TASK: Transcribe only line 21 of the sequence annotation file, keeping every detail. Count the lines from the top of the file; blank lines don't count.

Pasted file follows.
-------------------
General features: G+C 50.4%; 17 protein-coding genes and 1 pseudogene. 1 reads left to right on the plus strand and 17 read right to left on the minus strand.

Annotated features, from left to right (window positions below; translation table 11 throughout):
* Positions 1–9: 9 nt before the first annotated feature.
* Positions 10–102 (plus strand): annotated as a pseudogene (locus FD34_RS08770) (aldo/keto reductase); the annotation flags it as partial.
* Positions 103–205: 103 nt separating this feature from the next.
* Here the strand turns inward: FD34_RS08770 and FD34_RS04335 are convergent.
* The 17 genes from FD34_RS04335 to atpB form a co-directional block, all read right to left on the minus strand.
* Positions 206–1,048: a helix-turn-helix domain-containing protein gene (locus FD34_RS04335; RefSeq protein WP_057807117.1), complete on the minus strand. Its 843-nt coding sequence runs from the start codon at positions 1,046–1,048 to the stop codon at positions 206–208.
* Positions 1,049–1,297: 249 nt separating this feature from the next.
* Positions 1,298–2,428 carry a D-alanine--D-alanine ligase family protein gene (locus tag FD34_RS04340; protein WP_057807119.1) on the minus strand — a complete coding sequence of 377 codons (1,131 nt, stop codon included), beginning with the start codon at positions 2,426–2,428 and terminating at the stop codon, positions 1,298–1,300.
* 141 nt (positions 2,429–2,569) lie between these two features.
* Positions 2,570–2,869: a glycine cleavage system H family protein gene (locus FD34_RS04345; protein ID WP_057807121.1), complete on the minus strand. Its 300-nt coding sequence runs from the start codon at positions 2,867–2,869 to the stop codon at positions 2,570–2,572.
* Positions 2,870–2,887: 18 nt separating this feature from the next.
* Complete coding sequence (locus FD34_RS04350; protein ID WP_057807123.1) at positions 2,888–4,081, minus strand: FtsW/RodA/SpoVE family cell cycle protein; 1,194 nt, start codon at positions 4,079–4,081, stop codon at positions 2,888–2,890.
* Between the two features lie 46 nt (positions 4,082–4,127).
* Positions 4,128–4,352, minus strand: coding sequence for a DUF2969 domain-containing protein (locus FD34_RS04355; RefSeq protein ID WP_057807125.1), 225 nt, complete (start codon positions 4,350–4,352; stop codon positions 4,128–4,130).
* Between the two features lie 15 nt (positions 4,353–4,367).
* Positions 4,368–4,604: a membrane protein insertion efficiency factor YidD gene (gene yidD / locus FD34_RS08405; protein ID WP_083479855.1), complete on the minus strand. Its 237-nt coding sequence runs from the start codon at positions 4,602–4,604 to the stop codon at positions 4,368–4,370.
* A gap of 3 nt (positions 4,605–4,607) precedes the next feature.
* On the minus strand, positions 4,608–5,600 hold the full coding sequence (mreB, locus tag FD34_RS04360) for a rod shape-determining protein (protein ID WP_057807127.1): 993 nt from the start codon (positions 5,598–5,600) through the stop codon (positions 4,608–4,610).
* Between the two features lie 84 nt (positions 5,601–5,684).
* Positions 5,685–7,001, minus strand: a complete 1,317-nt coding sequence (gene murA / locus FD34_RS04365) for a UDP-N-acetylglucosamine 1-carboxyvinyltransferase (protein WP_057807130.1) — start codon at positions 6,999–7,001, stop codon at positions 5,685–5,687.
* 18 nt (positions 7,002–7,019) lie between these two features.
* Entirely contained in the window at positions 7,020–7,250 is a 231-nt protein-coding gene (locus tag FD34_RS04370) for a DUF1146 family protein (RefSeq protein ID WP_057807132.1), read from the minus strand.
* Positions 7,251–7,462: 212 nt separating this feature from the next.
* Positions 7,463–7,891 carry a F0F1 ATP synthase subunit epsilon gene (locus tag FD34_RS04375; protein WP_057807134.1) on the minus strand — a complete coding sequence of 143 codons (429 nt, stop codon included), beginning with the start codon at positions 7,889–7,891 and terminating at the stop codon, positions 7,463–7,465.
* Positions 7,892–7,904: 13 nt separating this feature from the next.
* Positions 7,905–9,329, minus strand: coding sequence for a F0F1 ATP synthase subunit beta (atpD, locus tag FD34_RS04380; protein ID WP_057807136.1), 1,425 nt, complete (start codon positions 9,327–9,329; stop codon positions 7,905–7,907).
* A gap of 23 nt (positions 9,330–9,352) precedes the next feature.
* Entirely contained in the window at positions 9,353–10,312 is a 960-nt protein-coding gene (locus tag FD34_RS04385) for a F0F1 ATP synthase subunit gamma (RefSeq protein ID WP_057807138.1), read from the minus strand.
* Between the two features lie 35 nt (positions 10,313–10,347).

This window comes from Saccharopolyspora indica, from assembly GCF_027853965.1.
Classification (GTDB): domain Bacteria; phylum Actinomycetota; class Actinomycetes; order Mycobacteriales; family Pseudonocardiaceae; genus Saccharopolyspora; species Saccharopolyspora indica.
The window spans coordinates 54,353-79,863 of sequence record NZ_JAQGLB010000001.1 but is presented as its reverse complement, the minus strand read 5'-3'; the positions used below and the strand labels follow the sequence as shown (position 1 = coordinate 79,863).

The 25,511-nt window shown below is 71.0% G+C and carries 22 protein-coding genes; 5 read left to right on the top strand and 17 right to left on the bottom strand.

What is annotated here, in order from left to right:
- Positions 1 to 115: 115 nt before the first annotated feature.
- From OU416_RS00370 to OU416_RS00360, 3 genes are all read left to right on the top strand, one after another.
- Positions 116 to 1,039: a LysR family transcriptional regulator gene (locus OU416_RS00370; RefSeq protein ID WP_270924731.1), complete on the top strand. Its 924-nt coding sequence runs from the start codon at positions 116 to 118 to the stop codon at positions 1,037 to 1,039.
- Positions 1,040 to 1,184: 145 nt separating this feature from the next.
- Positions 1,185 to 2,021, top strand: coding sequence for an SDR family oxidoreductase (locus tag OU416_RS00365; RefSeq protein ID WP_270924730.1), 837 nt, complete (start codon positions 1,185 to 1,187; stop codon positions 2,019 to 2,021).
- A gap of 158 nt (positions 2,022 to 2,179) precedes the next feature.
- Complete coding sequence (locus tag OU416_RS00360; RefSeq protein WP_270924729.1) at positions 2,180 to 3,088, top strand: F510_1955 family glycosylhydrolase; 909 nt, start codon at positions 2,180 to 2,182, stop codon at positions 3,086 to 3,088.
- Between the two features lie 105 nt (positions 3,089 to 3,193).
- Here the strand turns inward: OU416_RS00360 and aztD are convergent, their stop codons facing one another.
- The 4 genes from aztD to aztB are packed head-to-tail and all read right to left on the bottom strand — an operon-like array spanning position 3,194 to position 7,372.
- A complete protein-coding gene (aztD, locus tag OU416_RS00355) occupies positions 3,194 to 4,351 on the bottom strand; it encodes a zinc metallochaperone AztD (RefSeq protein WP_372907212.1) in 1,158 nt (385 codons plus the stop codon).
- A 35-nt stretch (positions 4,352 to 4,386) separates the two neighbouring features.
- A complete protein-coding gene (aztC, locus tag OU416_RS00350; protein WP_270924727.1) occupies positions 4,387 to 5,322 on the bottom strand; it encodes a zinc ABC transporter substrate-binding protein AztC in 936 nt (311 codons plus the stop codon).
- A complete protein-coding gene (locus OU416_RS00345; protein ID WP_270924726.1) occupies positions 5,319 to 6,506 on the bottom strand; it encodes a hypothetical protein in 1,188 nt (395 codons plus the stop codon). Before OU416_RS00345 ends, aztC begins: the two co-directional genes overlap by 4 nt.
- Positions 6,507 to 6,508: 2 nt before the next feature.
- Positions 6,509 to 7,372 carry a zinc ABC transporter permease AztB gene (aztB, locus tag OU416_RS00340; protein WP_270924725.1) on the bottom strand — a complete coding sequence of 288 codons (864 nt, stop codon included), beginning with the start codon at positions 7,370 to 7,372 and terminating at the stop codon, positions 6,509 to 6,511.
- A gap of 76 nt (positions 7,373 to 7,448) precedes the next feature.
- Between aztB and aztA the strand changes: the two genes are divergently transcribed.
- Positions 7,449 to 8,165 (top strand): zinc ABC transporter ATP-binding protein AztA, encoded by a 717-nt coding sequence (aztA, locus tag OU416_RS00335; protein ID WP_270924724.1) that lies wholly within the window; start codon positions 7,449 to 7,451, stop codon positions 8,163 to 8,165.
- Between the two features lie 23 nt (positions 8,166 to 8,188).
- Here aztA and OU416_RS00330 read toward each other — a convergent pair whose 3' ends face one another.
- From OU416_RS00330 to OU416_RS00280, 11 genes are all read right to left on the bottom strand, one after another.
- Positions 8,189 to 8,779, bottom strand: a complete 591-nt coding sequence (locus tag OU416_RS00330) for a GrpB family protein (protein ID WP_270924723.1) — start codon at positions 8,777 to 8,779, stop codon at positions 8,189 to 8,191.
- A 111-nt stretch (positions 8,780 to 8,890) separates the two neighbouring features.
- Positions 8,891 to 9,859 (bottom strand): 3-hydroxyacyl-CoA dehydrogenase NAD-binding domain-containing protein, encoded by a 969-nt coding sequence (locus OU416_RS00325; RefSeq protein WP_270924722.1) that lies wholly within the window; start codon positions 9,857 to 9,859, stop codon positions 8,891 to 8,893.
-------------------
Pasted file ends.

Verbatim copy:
* Between the two features lie 84 nt (positions 5,601–5,684).